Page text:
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Panorama Around the worldPublic–private partnership: responsibility for managing aquatic animal diseases

Around the world Posted on 2020-01-06 15:57:51

Public–private partnership: responsibility for managing aquatic animal diseases

Authors

K. Scutt(1)* & I. Ernst(1)

(1) Aquatic Animal Health Policy, Department of Agriculture, Canberra, Australia.

* Corresponding author: katie.scutt@agriculture.gov.au

The designations and denominations employed and the presentation of the material in this article do not imply the expression of any opinion whatsoever on the part of the OIE concerning the legal status of any country, territory, city or area or of its authorities, or concerning the delimitation of its frontiers and boundaries.
The views expressed in this article are solely the responsibility of the author(s). The mention of specific companies or products of manufacturers, whether or not these have been patented, does not imply that these have been endorsed or recommended by the OIE in preference to others of a similar nature that are not mentioned.

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Aquatic animal diseases are the greatest risk to aquaculture production globally [1]. They can also impact the environment [2, 3], local communities [4], national economies [5], food security [6] and a diverse range of public users of aquatic animal resources (e.g. recreational fishers).

Partnerships between public (represented by governments) and private (represented by industries) sectors to manage aquatic animal diseases provide a mechanism for both sectors to agree on goals that provide a common benefit. Public–private partnerships (PPPs) also motivate both sectors to work together to achieve their shared goal and increase trust. The sectors may also be willing to compromise their individual short-term goals in order to achieve a long-term shared goal that provides common benefits.

Public–private partnerships are key to improving aquatic animal health outcomes, including disease prevention and response to disease outbreaks.

An Australian example

In Australia, the development of a PPP for managing and funding responses to aquatic animal disease outbreaks is close to completion. Up to 18 industry and government sectors have been working together since 2014 to establish one legally binding agreement, known as the Aquatic Deed. This agreement represents an intention to form a long-term PPP to share the responsibilities and costs of responding to disease outbreaks and to coordinate disease prevention activities to reduce shared risk.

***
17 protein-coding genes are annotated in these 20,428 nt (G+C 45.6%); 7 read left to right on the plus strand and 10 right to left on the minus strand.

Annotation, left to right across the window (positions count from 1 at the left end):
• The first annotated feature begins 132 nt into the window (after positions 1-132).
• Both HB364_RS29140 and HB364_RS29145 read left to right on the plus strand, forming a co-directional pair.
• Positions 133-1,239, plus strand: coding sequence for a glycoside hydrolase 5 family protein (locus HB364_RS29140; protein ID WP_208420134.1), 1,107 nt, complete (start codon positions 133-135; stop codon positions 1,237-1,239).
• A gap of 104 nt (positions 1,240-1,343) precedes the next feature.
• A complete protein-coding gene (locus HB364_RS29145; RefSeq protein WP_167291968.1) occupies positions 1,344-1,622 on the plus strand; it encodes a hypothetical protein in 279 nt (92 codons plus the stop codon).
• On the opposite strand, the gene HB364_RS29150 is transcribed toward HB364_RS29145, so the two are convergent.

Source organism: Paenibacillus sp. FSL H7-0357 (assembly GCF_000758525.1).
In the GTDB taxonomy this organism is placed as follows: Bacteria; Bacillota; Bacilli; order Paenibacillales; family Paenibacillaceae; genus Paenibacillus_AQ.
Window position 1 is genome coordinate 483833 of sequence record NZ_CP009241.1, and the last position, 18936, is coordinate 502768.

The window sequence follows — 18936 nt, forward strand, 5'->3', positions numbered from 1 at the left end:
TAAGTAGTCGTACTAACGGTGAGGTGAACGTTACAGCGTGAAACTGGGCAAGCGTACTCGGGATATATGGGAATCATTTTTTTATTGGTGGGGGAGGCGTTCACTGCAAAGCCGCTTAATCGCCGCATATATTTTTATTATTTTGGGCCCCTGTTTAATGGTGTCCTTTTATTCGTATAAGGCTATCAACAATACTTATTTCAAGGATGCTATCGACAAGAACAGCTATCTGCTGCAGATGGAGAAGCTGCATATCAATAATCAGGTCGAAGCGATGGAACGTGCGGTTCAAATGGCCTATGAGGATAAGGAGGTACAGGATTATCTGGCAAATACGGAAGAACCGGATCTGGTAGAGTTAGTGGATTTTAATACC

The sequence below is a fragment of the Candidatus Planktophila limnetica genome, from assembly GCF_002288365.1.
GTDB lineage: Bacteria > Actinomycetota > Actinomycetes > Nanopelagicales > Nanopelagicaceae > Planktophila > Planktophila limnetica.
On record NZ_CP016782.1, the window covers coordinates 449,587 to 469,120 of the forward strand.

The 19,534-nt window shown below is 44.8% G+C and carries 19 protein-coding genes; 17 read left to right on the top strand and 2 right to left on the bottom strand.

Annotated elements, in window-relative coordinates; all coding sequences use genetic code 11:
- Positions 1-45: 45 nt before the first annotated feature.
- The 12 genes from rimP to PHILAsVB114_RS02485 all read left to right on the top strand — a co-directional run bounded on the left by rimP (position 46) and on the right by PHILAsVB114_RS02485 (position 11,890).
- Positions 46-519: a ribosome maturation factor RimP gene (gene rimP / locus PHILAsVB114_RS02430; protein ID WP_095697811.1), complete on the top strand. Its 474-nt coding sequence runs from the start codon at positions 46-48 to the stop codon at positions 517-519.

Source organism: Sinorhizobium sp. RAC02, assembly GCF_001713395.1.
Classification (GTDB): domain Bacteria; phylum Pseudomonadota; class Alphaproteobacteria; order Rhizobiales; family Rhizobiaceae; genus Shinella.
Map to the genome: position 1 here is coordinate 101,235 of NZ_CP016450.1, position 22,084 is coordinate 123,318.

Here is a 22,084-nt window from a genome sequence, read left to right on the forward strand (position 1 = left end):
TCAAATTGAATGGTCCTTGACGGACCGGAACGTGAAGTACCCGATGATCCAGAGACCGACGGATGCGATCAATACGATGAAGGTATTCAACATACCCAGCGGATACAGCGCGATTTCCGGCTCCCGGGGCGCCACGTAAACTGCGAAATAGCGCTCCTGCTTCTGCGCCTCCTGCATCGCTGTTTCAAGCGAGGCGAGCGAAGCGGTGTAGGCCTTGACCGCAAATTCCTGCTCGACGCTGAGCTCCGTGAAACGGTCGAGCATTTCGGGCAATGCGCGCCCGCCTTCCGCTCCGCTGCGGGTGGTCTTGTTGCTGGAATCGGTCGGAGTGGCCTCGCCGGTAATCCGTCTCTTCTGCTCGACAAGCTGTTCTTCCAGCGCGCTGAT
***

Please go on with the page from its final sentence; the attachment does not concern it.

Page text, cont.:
The Aquatic Deed will provide incentives for early reporting (including compensation for affected businesses), establish mechanisms for decisive and rapid decision-making, secure funding for disease response, increase certainty and establish governance arrangements in advance. It will also strengthen risk mitigation activities through sector-specific biosecurity plans, surveillance, training and preparedness activities. Most importantly, it formalises the involvement of public and private sectors that would benefit from a disease response because it is likely that some sectors may need to take action that is contrary to their short-term goals (e.g. destroying stock on a farm to prevent disease spread). Establishing a common goal that all sectors invest in is likely to lead to a collaborative approach to managing a response and better aquatic animal health outcomes.

http://dx.doi.org/10.20506/bull.2019.3.3052

References

  1. Food and Agriculture Organization of the United Nations (FAO) (2016). – The state of world fisheries and aquaculture 2016. Contributing to food security and nutrition for all. https://doi.org/10.18356/e68e16bb-en.
  2. Moore J.D., Finley C.A., Robbins T.T. & Friedman C.S. (2002). – Withering syndrome and restoration of southern California abalone populations. CalCOFI Rep., 43, 112–119.
  3. Alderman D.J. (1996). – Geographical spread of bacterial and fungal diseases of crustaceans. In Preventing the spread of aquatic animal diseases (B.J. Hill & T. Håstein, eds.). Rev. Sci. Tech. Off. Int. Epiz., 15 (2), 603–632. https://doi.org/10.20506/rst.15.2.943.
  4. Gallardo Lagno A., Lara M., Gaete A. & Montecinos K. (2019). – Recovering sustainability after a health crisis in aquatic animals. In The role of aquatic animal health in food security (I. Ernst & E.J. Peeler, eds.). Rev. Sci. Tech. Off. Int. Epiz., 38 (2), 601–614. http://dx.doi.org/10.20506/rst.38.2.3007.
  5. Flegel T.W. & Alday‐Sanz V. (1998). – The crisis in Asian shrimp aquaculture: current status and future needs. J. Appl. Ichthyol., 14 (3‐4), 269–273. https://doi.org/10.1111/j.1439-0426.1998.tb00654.x.
  6. Hounmanou Y.M.G., Mdegela R.H., Dougnon T.V., Achoh M.E., Mhongole O.J., Agadjihouèdé H. & Dalsgaard A. (2018). – Tilapia lake virus threatens tilapiines farming and food security: socio-economic challenges and preventive measures in sub-Saharan Africa. Aquaculture, 493, 123–129. https://doi.org/10.1016/j.aquaculture.2018.05.001.

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